Top 5: Music edition

John Saeger

Hello! I’m John Saeger; I love writing about pop-culture. I also enjoy reading about it. Despite having worked in two bookstores, I am strictly a non-fiction reader. These are five music books that have made me appreciate the backstories and artistry of a handful of special musicians.

This Is A Call: The Life and Times Of Dave Grohl by Paul Brannigan

Dave Grohl is the perfect biography subject. Not only has he experienced incredible success, but he also has a lot to say.

In This Is A Call, Grohl chats with Paul Brannigan about being a young punk rocker and Nirvana’s drummer. He also details the formation of the Foo Fighters and their growth as a band.

A must-read for Foo Fighters fans, this colorful biography explores some of the most popular rock music from the last three decades.

Petty: The Biography by Warren Zanes  

John Saeger bookstackDespite reaching incredible levels of fame, there are many aspects of Tom Petty’s life that were obscure until Zanes’ comprehensive biography.

Details surrounding his divorce and heroin addiction created salacious book reviews. The biography’s true value lies in Zanes’ discussion with the musicians in Petty’s life. Surrounding the band are Hall of Famers that include Stevie Nicks, Bob Dylan and Jeff Lynne.

So many music biographies are romantic fanboy accounts. That is not the case with this book, which is not always sunshine and roses. Zanes published an article in Rolling Stone that indicated this approach came from Petty, who wanted a transparent biography.

Mo’ Metta Blues: The World According To Questlove by Ahmir “Questlove” Thompson and Ben Greenman

This is one of my favorite vacation reads. I tend to lean towards the rock/indie genres, so reading about the rise of The Roots was an educational experience.

In his memoir, Roots drummer Ahmir “Questlove” Thompson writes about the growth of hip-hop and his love of music. Being from Philadelphia, I also enjoyed reading about Questlove’s experiences growing up in the City of Brotherly Love.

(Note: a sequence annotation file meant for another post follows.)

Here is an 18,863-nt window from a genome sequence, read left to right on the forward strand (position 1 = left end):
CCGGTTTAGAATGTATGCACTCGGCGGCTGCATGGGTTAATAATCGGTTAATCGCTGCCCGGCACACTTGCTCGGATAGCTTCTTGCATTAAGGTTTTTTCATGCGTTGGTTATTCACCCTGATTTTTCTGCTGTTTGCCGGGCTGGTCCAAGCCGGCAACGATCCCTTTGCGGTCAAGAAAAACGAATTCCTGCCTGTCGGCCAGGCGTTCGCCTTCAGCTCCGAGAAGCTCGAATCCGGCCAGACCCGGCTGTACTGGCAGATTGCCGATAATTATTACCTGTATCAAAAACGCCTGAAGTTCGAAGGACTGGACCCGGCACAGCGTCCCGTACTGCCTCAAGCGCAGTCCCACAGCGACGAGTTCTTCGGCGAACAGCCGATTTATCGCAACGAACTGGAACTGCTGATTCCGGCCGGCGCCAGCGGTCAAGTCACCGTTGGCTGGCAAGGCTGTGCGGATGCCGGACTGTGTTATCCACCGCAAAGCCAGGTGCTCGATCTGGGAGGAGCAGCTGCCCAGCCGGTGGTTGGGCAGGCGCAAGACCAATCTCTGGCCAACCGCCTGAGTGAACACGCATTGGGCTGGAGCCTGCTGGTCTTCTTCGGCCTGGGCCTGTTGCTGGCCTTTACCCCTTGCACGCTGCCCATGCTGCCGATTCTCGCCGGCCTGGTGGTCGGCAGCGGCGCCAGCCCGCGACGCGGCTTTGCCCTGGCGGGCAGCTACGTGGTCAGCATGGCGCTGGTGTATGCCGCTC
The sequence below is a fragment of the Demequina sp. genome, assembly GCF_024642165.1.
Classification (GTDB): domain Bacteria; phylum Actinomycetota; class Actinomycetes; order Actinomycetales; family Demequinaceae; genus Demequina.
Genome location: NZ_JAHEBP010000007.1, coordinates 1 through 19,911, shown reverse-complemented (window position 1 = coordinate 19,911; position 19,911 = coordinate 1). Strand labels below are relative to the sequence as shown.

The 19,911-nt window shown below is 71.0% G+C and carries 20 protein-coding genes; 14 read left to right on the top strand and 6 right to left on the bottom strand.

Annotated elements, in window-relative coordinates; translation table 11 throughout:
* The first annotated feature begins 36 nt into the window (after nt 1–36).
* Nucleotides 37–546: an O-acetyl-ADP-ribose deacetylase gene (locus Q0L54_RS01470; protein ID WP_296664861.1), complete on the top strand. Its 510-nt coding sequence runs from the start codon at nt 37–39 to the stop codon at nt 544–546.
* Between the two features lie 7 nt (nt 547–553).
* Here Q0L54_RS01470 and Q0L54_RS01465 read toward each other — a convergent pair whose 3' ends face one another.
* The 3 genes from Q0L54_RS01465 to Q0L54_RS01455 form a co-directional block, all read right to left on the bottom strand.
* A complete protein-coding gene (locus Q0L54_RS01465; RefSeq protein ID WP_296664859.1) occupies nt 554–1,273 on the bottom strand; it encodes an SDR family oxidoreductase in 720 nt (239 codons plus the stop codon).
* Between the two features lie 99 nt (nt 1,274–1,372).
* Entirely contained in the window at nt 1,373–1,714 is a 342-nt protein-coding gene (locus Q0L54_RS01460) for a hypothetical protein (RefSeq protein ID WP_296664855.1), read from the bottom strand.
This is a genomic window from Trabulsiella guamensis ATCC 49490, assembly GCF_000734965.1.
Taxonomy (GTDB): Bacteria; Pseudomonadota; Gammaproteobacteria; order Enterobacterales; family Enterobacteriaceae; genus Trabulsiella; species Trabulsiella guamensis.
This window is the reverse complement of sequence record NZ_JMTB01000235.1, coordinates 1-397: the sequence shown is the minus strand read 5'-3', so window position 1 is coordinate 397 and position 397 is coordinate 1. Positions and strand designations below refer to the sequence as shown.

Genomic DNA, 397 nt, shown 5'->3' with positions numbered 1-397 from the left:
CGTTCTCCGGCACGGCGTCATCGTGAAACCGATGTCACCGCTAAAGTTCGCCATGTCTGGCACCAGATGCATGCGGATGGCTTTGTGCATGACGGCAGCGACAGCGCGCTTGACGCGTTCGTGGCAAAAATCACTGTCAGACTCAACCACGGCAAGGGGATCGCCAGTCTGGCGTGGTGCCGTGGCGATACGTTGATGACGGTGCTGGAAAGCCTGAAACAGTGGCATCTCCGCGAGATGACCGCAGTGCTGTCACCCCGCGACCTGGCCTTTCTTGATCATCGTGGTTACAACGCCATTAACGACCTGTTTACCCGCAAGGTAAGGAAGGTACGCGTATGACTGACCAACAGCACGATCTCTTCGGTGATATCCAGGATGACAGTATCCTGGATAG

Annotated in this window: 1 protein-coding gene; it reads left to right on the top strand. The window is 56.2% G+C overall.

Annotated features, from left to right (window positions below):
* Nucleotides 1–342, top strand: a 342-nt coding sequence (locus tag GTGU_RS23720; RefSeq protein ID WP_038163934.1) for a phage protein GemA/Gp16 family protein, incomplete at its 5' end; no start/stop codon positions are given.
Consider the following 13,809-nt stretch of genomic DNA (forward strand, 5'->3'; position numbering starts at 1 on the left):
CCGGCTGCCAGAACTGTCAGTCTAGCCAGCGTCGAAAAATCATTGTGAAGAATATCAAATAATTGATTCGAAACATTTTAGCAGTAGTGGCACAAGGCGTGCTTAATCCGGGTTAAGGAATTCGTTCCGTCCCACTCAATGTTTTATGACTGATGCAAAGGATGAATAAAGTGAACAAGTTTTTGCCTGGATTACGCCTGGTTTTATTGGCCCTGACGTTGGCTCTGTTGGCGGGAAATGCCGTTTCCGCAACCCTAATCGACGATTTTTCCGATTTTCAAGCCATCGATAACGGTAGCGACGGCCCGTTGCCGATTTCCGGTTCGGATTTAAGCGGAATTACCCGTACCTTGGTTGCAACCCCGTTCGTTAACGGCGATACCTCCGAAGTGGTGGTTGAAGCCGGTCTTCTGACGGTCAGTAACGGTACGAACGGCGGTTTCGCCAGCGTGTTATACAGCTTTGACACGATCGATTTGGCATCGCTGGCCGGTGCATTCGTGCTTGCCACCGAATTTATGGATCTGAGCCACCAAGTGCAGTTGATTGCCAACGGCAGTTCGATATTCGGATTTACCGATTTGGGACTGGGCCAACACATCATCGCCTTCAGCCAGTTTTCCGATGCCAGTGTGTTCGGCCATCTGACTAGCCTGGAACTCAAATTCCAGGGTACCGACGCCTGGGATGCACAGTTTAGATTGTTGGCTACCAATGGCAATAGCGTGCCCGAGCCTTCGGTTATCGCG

One chapter recalls his rush to leave the studio while recording the group’s signature hit, “Seed 2.0.” There is even an unforgettable story about Prince ice skating.

Pink Floyd Their Mortal Remains by Victoria Broackes and Anna Landreth Strong

Few bands have incorporated visual components into their music as famously as Pink Floyd. This exquisite coffee table book is the perfect literary companion to the band’s legacy.

The compressive book covers albums from The Piper at the Gates of Dawn to Endless River. The book is more than a linear history. Their Moral Remains also has a collection of essays. Hundreds of amazing photographs complement these words, depicting a band that the book acknowledges “forever changed the look and feel of rock and roll shows.”

The Beatles Lyrics edited By Hunter Davies

Speaking of changing rock and roll, I would be remiss to not include a book on The Beatles. There are countless books on the Fab Four. This one bridges the band’s words with a visual history.

The Beatles Lyrics contains photos of drafts of 100-plus songs. These photos reveal the chaotic nature of songwriting. Some drafts were made on stationary and envelopes. Some reveal unused lyrics. Other sheets are marked with stains and splotches. Despite these blemishes, The Beatles Lyrics is a great way to connect with the lyrics that transformed music.

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